ISLAMABAD    -    Pakistan’s foreign exchange reserves tumbled by over one billion dollars in last week mainly due to the repayment against Pakistan Sovereign Bond.

Pakistan’s foreign exchange reserves have declined by $1.03 billion to $16.2 billion during previous week. The reserves held by the State Bank of Pakistan (SBP) stood at $9.24 billion whereas reserves of the commercial banks are $6.95 billion. 

“During the week ending 12th April, SBP’s reserves decreased by $1,028 million to $9,243.7 million, due to payments on account of external debt servicing, including principal repayment of $1,000 million against Pakistan Sovereign Bond,” the SBP said on Thursday.

Pakistan had launched $2 billion bond on April 9, 2014 out of which $1 billion was generated on five-year note at a yield of 7.25 percent and another $1 billion for a period of 10 years at the rate of 8.25 percent. Meanwhile, the government would have to further repay $3.09 billion in terms of principal and mark-up on foreign loans during ongoing month apart from the aforesaid Pakistan Sovereign Bond.

These heavy repayments would reduce foreign exchange reserves, which were built with the help of loans from the friendly countries.

The country’s foreign exchange reserves held by the central bank had recently gone to $10.7 billion after getting loans from Saudi Arabia, United Arab Emirates (UAE) and China. The reserves are coming under pressure in next few months due to heavy repayments.

However, the Pakistan and International Monetary Fund (IMF) have agreed on three years loan programme in principle that would also pave way to receive loans from other multilateral institutions like World Bank (WB) and Asian Development Bank (ADB). Pakistan would borrow up to $8 billion from the IMF. Pakistan would also receive loans from WB and ADB after finalizing the deal with the IMF.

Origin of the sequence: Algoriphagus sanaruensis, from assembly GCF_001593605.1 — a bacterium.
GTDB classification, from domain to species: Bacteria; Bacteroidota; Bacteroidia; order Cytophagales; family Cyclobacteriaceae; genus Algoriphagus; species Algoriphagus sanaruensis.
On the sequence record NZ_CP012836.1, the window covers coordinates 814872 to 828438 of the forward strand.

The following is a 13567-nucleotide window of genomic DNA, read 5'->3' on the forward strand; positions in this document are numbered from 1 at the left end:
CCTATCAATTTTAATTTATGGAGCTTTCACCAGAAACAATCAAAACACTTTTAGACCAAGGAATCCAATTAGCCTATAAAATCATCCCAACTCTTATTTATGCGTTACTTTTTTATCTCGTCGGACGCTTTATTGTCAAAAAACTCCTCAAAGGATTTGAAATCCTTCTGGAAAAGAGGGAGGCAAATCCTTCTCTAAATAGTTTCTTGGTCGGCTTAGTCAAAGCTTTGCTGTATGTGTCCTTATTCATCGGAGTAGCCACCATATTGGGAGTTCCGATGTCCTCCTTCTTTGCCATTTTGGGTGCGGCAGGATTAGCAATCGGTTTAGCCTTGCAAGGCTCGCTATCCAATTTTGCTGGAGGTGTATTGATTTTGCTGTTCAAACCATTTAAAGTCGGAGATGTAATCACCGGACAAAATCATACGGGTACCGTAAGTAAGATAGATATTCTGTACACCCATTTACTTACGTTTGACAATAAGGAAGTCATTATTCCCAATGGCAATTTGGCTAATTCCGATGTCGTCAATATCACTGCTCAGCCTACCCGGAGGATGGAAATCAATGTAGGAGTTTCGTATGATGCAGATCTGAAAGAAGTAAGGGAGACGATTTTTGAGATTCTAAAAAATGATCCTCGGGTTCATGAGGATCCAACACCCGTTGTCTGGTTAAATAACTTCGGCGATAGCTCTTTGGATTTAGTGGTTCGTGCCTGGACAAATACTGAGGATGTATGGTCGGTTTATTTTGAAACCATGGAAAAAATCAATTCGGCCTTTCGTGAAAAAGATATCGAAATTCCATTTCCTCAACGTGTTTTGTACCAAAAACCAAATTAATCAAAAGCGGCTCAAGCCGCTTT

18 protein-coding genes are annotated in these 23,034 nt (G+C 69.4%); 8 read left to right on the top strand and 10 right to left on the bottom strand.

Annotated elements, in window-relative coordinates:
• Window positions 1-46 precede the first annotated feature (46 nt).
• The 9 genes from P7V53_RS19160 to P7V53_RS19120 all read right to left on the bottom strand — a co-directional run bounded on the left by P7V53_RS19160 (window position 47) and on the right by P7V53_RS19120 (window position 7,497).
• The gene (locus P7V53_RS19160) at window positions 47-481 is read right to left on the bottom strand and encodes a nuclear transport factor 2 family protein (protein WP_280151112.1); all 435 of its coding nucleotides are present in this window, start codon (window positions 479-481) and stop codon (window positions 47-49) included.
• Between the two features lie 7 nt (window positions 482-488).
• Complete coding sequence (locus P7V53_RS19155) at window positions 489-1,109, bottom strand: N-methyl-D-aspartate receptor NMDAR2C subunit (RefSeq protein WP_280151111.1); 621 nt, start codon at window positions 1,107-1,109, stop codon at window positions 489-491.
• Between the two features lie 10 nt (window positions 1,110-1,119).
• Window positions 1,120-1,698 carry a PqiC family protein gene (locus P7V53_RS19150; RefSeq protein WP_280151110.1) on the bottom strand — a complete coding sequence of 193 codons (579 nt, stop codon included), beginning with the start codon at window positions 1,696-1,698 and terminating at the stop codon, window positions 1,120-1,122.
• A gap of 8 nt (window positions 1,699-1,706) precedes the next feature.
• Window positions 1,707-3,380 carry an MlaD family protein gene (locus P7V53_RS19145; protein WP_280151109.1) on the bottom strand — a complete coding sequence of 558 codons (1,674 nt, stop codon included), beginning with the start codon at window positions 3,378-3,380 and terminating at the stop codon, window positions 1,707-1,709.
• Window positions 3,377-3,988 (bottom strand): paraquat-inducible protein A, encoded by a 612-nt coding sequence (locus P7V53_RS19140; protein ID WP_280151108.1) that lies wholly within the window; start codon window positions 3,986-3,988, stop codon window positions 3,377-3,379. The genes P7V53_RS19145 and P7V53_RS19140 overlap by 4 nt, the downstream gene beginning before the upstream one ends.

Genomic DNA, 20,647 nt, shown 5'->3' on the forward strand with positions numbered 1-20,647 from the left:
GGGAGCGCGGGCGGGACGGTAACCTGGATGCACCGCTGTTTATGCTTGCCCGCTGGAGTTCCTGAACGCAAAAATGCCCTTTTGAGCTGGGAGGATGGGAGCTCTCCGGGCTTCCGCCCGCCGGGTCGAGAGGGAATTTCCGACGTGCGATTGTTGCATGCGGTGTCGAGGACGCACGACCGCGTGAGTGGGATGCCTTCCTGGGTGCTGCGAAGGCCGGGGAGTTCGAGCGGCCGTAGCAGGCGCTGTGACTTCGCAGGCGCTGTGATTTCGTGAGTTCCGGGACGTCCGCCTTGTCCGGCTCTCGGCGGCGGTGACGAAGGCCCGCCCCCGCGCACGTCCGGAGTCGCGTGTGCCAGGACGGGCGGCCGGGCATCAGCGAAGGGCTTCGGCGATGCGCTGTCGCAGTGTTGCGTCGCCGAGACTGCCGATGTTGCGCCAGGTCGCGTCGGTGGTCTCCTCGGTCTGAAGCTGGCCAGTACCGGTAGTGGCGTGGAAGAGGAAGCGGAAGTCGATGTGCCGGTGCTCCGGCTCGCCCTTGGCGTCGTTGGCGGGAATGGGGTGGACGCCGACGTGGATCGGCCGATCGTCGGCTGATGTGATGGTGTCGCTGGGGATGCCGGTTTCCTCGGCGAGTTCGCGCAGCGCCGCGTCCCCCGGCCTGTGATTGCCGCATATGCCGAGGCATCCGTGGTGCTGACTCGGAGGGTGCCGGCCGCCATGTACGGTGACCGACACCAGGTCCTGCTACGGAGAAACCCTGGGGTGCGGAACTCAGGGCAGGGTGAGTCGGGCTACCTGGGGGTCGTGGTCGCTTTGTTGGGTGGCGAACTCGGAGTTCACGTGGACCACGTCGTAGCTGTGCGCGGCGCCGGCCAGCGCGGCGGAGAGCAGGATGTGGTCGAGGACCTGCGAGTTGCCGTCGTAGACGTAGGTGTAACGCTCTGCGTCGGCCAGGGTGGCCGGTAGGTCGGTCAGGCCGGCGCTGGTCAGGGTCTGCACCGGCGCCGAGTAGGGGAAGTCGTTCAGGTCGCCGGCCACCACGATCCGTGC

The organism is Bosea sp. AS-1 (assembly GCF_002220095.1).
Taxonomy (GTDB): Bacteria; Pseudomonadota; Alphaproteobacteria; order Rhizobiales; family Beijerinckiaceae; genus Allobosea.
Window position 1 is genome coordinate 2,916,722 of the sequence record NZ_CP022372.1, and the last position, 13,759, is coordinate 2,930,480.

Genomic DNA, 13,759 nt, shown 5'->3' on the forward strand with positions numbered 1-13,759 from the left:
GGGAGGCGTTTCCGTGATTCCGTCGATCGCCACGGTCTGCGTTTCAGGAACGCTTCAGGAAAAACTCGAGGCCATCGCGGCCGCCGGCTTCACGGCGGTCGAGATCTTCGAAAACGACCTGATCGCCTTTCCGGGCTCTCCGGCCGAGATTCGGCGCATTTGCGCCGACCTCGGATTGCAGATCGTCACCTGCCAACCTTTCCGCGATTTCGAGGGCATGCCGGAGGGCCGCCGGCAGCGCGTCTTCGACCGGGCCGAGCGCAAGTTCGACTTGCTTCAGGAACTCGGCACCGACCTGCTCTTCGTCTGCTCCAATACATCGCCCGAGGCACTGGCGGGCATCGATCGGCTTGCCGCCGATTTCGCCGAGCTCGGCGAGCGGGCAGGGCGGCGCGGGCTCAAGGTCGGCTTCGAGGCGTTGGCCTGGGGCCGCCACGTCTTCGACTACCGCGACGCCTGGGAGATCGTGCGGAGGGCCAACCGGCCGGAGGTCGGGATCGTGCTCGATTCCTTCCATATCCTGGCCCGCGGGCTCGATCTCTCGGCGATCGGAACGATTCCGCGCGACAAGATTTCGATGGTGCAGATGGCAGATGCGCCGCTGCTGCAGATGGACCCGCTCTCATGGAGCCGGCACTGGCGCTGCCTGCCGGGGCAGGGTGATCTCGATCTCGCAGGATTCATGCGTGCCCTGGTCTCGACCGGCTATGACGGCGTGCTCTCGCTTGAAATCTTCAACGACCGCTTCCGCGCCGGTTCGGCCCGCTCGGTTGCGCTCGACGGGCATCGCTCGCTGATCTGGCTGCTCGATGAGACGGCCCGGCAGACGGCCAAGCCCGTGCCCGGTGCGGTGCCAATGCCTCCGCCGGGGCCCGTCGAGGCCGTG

The WB would disburse $7 billion loan to Pakistan in next few years while the country would also receive loans from the ADB and IFC. He also announced that Pakistan would also issue bonds in the international market. All these loans would help in building the country’s foreign exchange reserves.

The incumbent government, after making hectic efforts, succeeded in arranging financing to avert the balance of payment crisis. Prime Minister Imran Khan had visited friendly countries like China, UAE and Saudi Arabia for requesting to provide loans. However, the reserves, which had increased to $10.7 billion, would come under pressure during the last quarter of the ongoing fiscal year.

Pakistan was facing a financing gap of $12 billion after taking into account all projections of dollar inflows during the current fiscal year 2018-19. Pakistan had already received three billion dollars from Saudi Arabia. Meanwhile, the deferred oil payment facility is also in the pipeline, which would reduce the pressure on the imports of the country.

The UAE had so far deposited $2 billion in SBP’s account since January 2019. The official said that Pakistan would receive remaining one billion dollar from UAE this month. China has deposited $2.1 billion (RMB 15 billion) in State Bank of Pakistan (SBP)’s account to jack up the foreign currency reserves.